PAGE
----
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Conditioning Rebuilt Tubes

 

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The following procedure was written by Curt Palme. 

When you buy a rebuilt tube from VDC, the tube needs to be conditioned. It’s also a good idea to do this when you buy a new tube, but my understanding is that Sony and Panasonic already do this. It can’t hurt to do it again.

A tube needs to be conditioned as the phosphor has not properly cured when it’s sprayed on the tube. If you start using the rebuilt tube without hardening the phosphor, premature browning of the phosphor will occur in as low as 200 hours. What’s needed is an all white field put on the face of the tube which will raise the temperature of the phosphor and it will harden so it can be used normally without discoloration.

Here are the steps to successfully condition a tube:


Note:  Be aware that this is a slow process and requires 4 days (96 hours) to complete correctly.  Shortcuts are not possible here!

1) Set your system up so that a DVD signal is running into the projector with at least a 480p resolution. You don’t want to use 480i, as the scanning lines will be too obvious on the face of the tube, and can wear into the face of the tube during the conditioning process. You want to run at least 480p or line doubling.

2) If you don’t already have this, you’ll need an AVIA test DVD that can display an all white pattern (100IRE) or a PC with an all-white screen test pattern (make sure to turn off your screensaver!).

3) Max out your height and width to 100% or maximum within the menus or controls in your projector. If your raster now spills over the edge of the tube, you’ll be fine, you won’t be driving the tube very hard during the conditioning.

4) Electronically defocus the tube, so that the image on the face of the tube is defocused as much as possible. (this is important, you need to defocus the tube electronically, optical defocusing of the image on the screen will not work for you) Run the focus control of the set to min or max, whatever defocused the tube the most. Put on sunglasses and look directly into the tube to make sure that the image on the face of the tube is now blurry.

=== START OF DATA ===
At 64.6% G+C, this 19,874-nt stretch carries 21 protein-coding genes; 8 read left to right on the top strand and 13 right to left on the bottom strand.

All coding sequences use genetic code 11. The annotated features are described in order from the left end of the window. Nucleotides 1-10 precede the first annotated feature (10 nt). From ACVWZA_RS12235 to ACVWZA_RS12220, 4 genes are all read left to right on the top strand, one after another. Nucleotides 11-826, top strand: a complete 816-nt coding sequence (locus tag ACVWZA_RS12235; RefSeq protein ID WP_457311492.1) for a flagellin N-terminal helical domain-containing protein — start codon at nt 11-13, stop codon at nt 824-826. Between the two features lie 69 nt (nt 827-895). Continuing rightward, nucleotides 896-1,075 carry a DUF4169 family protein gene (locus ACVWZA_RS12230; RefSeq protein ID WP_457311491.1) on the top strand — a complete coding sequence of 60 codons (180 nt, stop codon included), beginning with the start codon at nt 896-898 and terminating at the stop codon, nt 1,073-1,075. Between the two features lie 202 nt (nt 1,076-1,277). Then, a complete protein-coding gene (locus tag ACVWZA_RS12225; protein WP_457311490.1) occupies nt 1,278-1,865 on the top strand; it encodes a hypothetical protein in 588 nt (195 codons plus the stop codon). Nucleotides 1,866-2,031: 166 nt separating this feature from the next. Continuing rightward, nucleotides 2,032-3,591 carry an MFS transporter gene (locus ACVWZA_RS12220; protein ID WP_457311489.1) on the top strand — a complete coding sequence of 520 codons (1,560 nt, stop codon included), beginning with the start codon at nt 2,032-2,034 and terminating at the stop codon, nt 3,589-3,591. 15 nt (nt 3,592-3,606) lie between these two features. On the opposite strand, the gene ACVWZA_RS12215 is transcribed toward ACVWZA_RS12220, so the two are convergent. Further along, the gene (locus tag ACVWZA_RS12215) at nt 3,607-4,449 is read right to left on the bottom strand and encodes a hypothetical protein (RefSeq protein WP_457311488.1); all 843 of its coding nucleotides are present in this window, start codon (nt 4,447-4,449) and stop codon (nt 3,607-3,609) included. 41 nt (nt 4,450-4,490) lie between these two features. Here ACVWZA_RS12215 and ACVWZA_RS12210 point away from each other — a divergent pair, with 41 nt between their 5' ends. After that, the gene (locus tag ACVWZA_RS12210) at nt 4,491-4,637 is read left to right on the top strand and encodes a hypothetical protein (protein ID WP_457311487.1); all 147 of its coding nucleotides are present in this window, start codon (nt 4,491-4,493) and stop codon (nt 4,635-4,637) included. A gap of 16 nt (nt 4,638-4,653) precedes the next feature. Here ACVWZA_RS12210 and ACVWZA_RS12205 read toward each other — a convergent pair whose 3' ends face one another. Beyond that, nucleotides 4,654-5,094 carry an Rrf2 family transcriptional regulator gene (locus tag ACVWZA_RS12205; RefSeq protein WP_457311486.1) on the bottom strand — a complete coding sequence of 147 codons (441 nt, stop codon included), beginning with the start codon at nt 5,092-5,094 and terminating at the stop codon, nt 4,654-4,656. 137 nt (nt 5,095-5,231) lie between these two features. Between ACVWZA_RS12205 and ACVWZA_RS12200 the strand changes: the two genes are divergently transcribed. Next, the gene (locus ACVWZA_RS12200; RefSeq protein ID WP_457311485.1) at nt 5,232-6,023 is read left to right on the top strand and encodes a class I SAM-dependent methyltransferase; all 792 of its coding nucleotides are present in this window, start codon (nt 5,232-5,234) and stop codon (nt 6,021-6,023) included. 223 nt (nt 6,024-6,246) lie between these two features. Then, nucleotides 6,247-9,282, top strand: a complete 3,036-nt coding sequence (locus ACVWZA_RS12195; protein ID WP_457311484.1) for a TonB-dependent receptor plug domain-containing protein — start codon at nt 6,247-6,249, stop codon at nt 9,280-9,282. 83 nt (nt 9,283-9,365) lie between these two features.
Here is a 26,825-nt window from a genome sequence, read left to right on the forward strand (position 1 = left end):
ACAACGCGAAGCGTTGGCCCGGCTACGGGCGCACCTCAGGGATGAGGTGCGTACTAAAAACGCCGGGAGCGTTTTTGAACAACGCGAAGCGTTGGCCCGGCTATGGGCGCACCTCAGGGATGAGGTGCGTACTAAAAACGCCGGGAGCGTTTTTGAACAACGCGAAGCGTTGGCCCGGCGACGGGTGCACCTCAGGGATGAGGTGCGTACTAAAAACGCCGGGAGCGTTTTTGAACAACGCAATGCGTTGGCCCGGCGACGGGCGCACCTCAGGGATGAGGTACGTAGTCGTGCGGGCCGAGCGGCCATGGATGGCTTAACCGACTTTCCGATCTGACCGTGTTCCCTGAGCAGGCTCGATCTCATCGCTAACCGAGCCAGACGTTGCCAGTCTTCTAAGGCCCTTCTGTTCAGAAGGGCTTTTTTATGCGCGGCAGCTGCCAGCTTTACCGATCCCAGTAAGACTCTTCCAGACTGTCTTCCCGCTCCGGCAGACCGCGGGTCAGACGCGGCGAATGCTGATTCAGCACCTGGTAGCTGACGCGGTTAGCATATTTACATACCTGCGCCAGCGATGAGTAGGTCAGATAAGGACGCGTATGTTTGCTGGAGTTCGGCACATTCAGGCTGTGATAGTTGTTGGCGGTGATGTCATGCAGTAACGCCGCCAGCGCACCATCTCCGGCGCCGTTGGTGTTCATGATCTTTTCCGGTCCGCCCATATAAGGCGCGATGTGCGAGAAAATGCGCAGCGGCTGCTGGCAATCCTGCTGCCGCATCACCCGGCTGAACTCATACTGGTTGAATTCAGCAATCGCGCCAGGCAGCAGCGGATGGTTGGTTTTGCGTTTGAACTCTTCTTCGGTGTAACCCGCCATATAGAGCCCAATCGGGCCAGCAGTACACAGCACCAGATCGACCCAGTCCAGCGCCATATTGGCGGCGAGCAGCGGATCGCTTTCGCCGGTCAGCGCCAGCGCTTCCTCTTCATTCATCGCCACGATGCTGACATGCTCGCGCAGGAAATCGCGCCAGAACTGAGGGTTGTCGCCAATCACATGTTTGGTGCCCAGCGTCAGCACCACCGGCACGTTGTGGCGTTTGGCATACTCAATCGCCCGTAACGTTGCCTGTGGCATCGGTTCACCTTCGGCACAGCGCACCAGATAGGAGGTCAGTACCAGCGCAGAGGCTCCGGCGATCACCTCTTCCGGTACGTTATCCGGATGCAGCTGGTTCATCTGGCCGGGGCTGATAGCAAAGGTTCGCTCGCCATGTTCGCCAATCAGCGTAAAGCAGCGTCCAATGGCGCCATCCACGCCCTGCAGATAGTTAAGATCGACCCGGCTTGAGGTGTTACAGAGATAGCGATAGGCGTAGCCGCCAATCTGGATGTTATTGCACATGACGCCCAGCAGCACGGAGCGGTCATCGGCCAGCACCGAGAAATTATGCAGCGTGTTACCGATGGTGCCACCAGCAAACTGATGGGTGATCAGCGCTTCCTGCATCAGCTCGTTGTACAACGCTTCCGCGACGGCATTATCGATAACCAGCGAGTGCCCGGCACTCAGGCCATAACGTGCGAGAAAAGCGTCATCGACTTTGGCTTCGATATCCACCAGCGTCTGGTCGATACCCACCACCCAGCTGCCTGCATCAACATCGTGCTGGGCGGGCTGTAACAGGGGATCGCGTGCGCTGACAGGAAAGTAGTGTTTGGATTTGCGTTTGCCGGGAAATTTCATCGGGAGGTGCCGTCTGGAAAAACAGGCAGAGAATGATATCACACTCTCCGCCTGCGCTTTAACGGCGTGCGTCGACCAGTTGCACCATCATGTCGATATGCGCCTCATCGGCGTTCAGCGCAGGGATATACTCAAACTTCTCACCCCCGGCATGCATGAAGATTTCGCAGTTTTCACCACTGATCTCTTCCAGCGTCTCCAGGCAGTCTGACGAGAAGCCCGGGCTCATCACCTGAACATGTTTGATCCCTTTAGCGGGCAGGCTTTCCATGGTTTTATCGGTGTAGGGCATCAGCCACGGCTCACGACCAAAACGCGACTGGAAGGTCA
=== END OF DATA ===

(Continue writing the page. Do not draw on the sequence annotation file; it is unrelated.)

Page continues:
5) Select the AVIA disc to produce an all white screen (100IRE) and make sure that the 100 IRE message on the screen is disabled (turn off the subtitles), or you’ll burn a fuzzy ‘100 IRE’ into the phosphor.

You should now have an all white image displayed on your screen. Freeze frame this screen or use the A-B loop function so that this all white screen remains on the screen. If you have only replaced a tube or two, you can disconnect the applicable R G or B signal to the tubes that you have not replaced, no sense in lighting up the tube face of tubes that work fine.

6) Turn the brightness and contrast down to 30% each. Run the all white field like this for a full 24 hours, then bump up the contrast and brightness by 5% each every 12 hours after that. Keep increasing the brightness and contrast by 5% until you get to 60% brightness and 60% contrast.

7) The Tube Conditioning is now done. Reduce the height and width back to normal, reset the focusing of the set to normal, reconnect any R G or B cables that you took off to disable them, and enjoy your new tube(s). Do a color calibration if required. That’s it!

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